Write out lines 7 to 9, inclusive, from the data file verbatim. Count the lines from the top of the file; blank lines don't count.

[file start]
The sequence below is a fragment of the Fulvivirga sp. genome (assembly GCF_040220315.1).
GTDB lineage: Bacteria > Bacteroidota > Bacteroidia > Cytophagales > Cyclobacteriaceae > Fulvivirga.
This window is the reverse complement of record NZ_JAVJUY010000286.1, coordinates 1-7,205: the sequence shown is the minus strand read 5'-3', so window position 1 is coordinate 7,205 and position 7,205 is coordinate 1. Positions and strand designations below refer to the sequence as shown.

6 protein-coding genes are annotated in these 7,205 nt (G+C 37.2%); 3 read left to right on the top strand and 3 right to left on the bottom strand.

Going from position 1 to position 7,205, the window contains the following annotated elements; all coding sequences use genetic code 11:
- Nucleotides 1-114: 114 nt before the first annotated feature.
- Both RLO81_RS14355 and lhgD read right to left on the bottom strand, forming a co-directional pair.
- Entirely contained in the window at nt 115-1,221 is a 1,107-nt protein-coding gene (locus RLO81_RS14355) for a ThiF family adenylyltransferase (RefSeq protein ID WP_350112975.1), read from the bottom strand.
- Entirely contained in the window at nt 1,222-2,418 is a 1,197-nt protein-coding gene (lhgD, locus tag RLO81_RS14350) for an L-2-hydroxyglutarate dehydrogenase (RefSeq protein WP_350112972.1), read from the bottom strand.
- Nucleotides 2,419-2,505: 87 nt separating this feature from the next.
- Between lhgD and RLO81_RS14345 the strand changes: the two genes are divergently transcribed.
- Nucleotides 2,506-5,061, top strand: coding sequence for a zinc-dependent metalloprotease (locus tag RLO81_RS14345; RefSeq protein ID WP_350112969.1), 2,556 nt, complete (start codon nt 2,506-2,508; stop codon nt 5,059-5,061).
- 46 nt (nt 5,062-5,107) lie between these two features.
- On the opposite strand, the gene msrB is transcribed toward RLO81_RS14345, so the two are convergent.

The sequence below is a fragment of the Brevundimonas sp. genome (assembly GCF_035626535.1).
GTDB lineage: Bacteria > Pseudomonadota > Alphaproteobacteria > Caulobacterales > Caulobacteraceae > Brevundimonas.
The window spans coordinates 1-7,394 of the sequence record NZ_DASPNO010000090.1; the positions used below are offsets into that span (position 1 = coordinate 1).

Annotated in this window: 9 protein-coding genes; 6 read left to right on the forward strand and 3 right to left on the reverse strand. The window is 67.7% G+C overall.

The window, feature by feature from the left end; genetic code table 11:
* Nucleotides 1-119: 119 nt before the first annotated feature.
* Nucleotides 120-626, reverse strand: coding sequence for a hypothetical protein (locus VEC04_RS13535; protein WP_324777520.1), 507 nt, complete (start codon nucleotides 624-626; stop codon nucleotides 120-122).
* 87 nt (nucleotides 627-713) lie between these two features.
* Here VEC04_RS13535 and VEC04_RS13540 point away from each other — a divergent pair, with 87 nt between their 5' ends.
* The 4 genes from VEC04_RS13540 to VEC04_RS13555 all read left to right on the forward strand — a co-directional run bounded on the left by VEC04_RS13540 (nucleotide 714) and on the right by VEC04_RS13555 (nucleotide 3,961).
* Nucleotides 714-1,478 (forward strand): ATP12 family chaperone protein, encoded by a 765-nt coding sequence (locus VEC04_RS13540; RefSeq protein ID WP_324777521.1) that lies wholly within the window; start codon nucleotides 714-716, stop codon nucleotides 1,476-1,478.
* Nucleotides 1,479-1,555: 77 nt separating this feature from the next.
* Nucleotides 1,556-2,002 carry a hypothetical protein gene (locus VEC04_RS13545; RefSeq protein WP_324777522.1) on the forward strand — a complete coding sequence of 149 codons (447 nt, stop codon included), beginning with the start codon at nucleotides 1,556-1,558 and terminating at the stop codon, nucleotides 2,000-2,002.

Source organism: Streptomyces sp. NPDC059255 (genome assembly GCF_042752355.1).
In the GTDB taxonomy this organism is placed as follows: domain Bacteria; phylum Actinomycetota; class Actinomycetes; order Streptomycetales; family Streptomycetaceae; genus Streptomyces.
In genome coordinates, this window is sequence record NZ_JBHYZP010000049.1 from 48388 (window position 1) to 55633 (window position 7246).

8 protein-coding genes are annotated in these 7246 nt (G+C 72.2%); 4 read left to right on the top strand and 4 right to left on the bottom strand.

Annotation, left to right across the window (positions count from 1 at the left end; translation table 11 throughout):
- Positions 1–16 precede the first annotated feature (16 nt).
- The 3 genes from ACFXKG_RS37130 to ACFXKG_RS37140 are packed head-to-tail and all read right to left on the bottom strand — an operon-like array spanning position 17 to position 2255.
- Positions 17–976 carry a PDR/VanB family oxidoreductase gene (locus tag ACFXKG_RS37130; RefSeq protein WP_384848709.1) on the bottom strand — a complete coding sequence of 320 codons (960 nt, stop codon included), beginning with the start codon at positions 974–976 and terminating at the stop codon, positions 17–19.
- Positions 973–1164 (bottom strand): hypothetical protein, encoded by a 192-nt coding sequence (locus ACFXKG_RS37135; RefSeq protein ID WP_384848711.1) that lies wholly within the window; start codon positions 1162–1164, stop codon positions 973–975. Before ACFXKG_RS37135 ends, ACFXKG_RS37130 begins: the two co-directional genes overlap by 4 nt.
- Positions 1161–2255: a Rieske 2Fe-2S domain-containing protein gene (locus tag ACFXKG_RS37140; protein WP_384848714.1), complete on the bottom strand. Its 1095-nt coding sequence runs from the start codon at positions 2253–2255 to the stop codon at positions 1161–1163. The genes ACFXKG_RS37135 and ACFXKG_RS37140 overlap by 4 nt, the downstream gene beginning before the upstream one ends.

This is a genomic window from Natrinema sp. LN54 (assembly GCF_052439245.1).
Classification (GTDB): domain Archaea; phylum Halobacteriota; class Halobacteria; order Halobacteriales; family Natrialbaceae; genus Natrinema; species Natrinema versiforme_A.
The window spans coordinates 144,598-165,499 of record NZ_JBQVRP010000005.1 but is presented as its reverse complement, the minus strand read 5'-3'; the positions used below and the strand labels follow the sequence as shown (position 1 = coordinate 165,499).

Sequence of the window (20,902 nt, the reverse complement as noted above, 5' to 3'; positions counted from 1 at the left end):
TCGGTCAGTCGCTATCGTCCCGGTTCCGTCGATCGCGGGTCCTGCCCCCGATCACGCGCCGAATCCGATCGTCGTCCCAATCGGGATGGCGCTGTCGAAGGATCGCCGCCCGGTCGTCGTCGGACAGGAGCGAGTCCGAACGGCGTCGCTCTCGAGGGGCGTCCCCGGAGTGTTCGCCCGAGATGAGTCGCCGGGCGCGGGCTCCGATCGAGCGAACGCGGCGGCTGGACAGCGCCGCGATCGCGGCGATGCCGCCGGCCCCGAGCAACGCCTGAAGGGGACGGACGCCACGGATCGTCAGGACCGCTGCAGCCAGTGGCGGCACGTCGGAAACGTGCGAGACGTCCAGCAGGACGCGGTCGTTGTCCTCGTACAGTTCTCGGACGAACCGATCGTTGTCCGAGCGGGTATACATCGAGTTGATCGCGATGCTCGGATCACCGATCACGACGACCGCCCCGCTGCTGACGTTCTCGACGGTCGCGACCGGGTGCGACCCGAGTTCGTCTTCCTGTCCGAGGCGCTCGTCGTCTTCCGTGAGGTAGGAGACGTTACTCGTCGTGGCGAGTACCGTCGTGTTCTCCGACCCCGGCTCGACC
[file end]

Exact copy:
- Both RLO81_RS14355 and lhgD read right to left on the bottom strand, forming a co-directional pair.
- Entirely contained in the window at nt 115-1,221 is a 1,107-nt protein-coding gene (locus RLO81_RS14355) for a ThiF family adenylyltransferase (RefSeq protein ID WP_350112975.1), read from the bottom strand.
- Entirely contained in the window at nt 1,222-2,418 is a 1,197-nt protein-coding gene (lhgD, locus tag RLO81_RS14350) for an L-2-hydroxyglutarate dehydrogenase (RefSeq protein WP_350112972.1), read from the bottom strand.